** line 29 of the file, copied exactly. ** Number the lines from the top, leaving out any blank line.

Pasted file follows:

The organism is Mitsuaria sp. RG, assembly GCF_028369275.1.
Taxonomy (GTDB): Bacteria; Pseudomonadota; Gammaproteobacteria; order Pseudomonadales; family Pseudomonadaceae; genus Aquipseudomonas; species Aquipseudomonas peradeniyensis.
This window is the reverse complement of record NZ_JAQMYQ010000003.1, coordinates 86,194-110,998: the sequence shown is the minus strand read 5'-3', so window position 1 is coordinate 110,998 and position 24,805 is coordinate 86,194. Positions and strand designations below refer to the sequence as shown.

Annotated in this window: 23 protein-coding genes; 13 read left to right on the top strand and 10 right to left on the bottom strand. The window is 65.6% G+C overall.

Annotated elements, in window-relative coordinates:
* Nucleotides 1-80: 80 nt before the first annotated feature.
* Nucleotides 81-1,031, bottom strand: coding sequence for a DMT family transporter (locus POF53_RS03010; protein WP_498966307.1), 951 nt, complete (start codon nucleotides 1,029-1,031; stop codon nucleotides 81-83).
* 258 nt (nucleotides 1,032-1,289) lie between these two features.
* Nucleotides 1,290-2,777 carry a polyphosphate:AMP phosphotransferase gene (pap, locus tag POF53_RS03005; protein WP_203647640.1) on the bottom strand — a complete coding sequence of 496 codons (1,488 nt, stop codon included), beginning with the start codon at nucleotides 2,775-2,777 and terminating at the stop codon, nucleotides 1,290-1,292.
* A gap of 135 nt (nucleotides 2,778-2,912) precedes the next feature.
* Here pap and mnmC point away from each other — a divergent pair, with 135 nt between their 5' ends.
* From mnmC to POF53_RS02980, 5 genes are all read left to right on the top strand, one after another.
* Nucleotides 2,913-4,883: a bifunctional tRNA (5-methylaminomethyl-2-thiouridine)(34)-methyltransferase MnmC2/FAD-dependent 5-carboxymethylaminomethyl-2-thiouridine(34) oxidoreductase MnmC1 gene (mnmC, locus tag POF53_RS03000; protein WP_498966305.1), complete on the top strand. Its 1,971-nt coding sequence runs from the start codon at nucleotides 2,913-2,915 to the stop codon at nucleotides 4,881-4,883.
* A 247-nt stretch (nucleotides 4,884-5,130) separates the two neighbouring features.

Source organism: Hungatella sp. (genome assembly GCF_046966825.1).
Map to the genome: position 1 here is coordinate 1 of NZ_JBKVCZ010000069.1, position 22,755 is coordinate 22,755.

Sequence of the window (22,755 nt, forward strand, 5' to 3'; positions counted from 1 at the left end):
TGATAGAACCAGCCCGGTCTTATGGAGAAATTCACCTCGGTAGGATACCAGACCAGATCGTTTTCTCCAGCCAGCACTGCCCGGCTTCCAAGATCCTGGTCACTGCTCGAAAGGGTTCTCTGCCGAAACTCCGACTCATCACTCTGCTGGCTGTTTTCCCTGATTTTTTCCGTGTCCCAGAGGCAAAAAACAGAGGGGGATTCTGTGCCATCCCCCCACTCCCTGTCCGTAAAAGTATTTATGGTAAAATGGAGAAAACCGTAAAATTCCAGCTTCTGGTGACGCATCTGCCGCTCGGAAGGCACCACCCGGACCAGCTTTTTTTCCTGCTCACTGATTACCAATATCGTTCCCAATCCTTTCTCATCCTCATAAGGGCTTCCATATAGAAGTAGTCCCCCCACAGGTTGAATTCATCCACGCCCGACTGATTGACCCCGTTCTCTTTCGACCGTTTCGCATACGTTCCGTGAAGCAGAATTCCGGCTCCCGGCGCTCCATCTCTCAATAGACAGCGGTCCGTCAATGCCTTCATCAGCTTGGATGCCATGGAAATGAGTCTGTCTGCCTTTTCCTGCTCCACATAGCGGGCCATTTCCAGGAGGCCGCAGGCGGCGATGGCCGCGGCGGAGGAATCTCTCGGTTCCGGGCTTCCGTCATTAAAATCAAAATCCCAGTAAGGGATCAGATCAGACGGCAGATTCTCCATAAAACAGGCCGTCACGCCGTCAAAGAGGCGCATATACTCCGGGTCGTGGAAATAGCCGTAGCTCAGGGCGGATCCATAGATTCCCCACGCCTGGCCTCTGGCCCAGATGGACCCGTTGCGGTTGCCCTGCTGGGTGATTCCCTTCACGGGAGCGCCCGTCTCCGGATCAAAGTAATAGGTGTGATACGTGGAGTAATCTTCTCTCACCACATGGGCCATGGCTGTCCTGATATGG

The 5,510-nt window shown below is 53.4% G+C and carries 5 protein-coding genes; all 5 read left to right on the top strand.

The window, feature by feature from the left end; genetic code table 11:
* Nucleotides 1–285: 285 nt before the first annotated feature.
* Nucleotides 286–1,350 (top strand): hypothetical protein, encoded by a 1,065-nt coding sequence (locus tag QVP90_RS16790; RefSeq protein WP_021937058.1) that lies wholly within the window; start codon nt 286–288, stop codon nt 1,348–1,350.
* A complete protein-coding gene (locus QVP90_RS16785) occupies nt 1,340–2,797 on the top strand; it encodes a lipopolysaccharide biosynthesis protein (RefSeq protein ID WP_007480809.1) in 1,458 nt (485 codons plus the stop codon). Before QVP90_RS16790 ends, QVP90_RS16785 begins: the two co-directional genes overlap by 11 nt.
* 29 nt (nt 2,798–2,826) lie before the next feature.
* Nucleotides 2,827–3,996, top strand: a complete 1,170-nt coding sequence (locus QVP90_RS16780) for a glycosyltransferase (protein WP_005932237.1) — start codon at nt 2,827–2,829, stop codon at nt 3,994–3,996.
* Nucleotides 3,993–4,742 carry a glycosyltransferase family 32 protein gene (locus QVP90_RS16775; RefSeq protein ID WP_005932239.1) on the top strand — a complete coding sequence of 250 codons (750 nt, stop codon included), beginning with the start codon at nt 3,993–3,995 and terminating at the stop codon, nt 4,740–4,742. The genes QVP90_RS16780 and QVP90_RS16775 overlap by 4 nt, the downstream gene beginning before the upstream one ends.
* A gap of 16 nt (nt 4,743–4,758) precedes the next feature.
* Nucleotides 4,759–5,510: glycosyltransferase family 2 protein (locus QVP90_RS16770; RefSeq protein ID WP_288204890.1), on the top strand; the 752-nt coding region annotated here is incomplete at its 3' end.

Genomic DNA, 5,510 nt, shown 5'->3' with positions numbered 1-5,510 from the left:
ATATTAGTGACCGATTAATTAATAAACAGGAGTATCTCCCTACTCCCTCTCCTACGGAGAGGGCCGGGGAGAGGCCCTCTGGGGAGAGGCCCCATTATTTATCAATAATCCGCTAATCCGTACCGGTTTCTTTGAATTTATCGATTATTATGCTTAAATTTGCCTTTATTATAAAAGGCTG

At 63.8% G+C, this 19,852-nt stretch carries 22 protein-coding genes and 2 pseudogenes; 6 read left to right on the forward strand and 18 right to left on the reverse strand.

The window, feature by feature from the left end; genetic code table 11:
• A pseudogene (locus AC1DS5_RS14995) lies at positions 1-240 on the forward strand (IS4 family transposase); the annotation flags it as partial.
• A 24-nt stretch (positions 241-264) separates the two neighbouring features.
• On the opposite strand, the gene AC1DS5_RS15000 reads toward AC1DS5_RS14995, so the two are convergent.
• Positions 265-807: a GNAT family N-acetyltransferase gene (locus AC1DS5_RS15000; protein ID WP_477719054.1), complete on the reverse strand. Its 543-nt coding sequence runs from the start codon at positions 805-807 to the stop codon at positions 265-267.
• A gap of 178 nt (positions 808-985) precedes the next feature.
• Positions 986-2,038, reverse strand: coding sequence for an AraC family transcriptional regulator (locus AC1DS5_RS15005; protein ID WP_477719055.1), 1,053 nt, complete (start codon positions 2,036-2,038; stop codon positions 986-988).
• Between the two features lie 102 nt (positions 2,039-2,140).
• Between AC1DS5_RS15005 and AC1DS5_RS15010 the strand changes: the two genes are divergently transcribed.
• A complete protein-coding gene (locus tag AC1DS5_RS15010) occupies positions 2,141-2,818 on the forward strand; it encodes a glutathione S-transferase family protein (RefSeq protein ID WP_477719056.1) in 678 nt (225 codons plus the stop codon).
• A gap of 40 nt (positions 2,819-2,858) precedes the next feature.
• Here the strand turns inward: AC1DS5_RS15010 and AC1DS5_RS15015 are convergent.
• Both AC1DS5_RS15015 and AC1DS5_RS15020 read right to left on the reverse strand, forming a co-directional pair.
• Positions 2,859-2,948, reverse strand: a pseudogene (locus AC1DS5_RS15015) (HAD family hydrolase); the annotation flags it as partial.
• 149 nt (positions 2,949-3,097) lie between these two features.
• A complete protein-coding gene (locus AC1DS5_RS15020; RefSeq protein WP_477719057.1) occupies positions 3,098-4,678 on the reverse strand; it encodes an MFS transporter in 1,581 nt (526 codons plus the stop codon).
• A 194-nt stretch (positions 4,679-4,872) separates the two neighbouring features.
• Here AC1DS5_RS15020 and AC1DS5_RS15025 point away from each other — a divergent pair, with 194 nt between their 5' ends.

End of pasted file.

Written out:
Genomic DNA, 5,510 nt, shown 5'->3' with positions numbered 1-5,510 from the left: